However, when asked whether Apple should be advertising on X, he said that this is something the company “constantly" asks itself.
Further, the Apple CEO was asked about the release date of the Vision Pro as according to reports, the headset is facing manufacturing delays, on which Cook confirmed that the Vision Pro is still on schedule, restating his statements from last week's iPhone 15 “Wonderlust" event.
When Cook was asked whether the challenges he faced in creating the iPhone were the same as the Vision Pro, he said it was “more complex".
“No, it's more complex, and so it requires innovation in not only the development but also in the manufacturing," Cook was quoted as saying.
Moreover, the interview also covered Apple's environmental initiatives, including the carbon footprint of the new Apple Watch Series 9.
Cook said he wants Apple to demonstrate that going carbon neutral can be profitable so that other companies can “rip it off." Apple's overall carbon footprint is decreasing, according to the company.
Apple ended the use of leather across all of its product lines as part of its ambitious 2030 climate goal.
The company will replace leather with a new textile called FineWoven, an elegant and durable twill made from 68 per cent post-consumer recycled content.
Beyond its 2030 goal, Apple is also working toward a 90 per cent reduction in emissions by 2050 — which will necessitate advocating for collective action from governments, businesses, and individuals to accelerate global progress in the fight against climate change.
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Could OpenAI be the next tech giant
The creation of a new market is like the start of a long race. Competitors jockey for position as spectators excitedly clamour. Then, like races, markets enter a calmer second phase. The field orders itself into leaders and laggards. The crowds thin.
In the contest to dominate the future of artificial intelligence, OpenAI, a startup backed by Microsoft, established an early lead by launching ChatGPT last November. The app reached 100m users faster than any before it. Rivals scrambled. Google and its corporate parent, Alphabet, rushed the release of a rival chatbot, Bard. So did startups like Anthropic. Venture capitalists poured over $40bn into AI firms in the first half of 2023, nearly a quarter of all venture dollars this year. Then the frenzy died down. Public interest in AI peaked a couple of months ago, according to data from Google searches. Unique monthly visits to ChatGPT's website have declined from 210m in May to 180m now (see chart).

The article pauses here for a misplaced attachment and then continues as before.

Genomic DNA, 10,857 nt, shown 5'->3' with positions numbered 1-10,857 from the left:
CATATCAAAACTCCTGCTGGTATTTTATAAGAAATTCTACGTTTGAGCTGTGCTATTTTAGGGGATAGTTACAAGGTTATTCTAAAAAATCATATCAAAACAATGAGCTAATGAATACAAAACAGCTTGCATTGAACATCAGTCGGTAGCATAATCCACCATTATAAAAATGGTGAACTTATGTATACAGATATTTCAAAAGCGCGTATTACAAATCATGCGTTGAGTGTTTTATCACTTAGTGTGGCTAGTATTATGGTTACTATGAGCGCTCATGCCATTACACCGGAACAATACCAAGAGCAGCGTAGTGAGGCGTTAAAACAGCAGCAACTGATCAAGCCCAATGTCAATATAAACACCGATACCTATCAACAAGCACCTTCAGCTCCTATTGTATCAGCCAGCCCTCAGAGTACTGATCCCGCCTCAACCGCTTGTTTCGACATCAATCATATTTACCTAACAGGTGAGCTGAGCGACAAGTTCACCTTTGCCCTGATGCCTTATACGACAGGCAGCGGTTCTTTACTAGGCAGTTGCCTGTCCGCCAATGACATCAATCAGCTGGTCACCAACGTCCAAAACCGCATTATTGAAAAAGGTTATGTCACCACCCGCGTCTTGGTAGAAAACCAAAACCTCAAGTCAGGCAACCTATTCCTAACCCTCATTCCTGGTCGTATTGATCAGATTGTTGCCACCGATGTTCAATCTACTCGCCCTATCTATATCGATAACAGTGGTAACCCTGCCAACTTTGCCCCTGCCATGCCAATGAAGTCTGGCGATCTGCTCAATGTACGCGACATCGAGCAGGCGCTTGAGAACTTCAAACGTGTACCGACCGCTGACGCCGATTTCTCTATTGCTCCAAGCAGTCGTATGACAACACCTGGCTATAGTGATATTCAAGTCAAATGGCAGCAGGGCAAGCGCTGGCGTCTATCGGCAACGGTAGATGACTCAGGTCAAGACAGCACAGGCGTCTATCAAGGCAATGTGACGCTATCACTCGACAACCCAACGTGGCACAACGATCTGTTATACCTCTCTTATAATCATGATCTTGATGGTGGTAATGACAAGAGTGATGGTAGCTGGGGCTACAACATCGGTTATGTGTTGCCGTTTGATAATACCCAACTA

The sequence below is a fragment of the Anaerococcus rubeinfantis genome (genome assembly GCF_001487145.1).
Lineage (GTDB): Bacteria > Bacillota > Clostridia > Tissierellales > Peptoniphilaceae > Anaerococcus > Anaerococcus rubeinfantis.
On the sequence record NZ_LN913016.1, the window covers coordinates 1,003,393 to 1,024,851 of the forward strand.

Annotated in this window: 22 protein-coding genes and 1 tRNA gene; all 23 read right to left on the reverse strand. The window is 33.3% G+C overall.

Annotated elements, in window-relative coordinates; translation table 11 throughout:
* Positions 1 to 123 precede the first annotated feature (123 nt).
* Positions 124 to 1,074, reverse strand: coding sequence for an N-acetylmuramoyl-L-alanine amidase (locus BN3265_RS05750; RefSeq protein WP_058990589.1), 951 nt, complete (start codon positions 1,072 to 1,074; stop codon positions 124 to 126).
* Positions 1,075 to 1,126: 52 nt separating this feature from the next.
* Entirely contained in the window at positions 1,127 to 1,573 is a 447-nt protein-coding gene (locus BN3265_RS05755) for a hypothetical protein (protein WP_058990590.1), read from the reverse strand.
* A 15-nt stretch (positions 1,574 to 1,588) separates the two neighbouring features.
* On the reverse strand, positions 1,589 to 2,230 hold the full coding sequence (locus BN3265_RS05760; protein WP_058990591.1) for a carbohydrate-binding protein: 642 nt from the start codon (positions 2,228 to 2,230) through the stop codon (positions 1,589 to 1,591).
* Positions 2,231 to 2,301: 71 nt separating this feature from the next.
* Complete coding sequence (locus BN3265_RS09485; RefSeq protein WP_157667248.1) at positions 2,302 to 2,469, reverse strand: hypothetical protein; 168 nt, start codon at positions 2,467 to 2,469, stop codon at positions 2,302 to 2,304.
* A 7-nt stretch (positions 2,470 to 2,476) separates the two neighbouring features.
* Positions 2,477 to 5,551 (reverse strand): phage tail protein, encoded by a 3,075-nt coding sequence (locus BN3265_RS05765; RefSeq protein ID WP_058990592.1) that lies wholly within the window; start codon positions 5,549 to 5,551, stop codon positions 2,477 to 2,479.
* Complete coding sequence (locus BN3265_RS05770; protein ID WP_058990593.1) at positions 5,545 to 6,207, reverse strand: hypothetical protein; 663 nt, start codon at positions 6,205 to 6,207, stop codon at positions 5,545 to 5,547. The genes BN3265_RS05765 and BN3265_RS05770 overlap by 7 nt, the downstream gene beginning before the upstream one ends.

The emerging order still sees OpenAI ahead technologically. Its latest AI model, GPT-4, is beating others on a variety of benchmarks (such as an ability to answer reading and maths questions). In head-to-head comparisons, it ranks roughly as far ahead of the current runner-up, Anthropic's Claude 2, as the world's top chess player does against his closest rival—a decent lead, even if not insurmountable. More important, OpenAI is beginning to make real money. According to The Information, an online technology publication, it is earning revenues at an annualised rate of $1bn, compared with a trifling $28m in the year before ChatGPT's launch.
Can OpenAI translate its early edge into an enduring advantage, and join the ranks of big tech? To do so it must avoid the fate of erstwhile tech pioneers, from Netscape to Myspace, which were overtaken by rivals that learnt from their early successes and stumbles. And as it is a first mover, the decisions it takes will also say much about the broader direction of a nascent industry.